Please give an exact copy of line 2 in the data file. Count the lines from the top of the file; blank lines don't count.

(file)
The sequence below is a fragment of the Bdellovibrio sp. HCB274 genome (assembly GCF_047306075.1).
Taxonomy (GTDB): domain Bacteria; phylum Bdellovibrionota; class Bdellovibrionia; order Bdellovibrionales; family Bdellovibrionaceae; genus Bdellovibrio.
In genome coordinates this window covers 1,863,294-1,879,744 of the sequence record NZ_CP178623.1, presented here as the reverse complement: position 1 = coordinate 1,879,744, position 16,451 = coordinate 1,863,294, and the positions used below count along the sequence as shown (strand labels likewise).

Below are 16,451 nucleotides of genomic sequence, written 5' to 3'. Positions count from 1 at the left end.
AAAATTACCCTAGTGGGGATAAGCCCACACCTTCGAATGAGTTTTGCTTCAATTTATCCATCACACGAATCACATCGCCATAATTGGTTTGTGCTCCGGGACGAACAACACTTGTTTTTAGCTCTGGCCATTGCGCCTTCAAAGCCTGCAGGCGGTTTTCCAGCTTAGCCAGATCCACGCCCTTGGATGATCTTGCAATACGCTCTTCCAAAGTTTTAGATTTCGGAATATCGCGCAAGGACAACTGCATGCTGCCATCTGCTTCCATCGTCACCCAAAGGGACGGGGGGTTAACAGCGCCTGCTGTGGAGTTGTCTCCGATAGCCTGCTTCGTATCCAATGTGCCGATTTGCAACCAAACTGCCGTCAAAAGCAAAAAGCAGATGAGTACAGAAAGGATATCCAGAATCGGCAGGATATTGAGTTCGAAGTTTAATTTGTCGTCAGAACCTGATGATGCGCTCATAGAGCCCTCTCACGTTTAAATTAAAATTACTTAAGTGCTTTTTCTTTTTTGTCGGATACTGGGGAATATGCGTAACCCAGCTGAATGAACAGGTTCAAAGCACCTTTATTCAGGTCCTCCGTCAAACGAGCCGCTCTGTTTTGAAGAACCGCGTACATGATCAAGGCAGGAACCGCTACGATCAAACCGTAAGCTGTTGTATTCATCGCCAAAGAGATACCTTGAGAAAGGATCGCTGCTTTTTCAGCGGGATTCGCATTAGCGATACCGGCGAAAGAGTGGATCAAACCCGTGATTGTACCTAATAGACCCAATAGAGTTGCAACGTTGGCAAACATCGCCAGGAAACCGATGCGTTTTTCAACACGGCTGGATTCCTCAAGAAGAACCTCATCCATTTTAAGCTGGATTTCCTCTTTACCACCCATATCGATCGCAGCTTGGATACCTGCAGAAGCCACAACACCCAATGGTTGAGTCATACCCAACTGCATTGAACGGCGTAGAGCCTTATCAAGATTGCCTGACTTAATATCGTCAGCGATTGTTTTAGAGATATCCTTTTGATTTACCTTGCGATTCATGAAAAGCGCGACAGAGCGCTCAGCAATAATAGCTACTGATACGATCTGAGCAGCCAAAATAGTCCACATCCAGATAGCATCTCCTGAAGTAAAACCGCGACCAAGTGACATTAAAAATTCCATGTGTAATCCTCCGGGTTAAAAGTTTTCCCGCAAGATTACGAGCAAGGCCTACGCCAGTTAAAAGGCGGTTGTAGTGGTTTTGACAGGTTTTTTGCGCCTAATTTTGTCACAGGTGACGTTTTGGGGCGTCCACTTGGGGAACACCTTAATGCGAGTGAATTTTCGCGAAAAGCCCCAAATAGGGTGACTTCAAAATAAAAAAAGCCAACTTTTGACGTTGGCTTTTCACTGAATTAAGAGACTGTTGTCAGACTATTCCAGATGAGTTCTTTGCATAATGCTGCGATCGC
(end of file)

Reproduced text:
Taxonomy (GTDB): domain Bacteria; phylum Bdellovibrionota; class Bdellovibrionia; order Bdellovibrionales; family Bdellovibrionaceae; genus Bdellovibrio.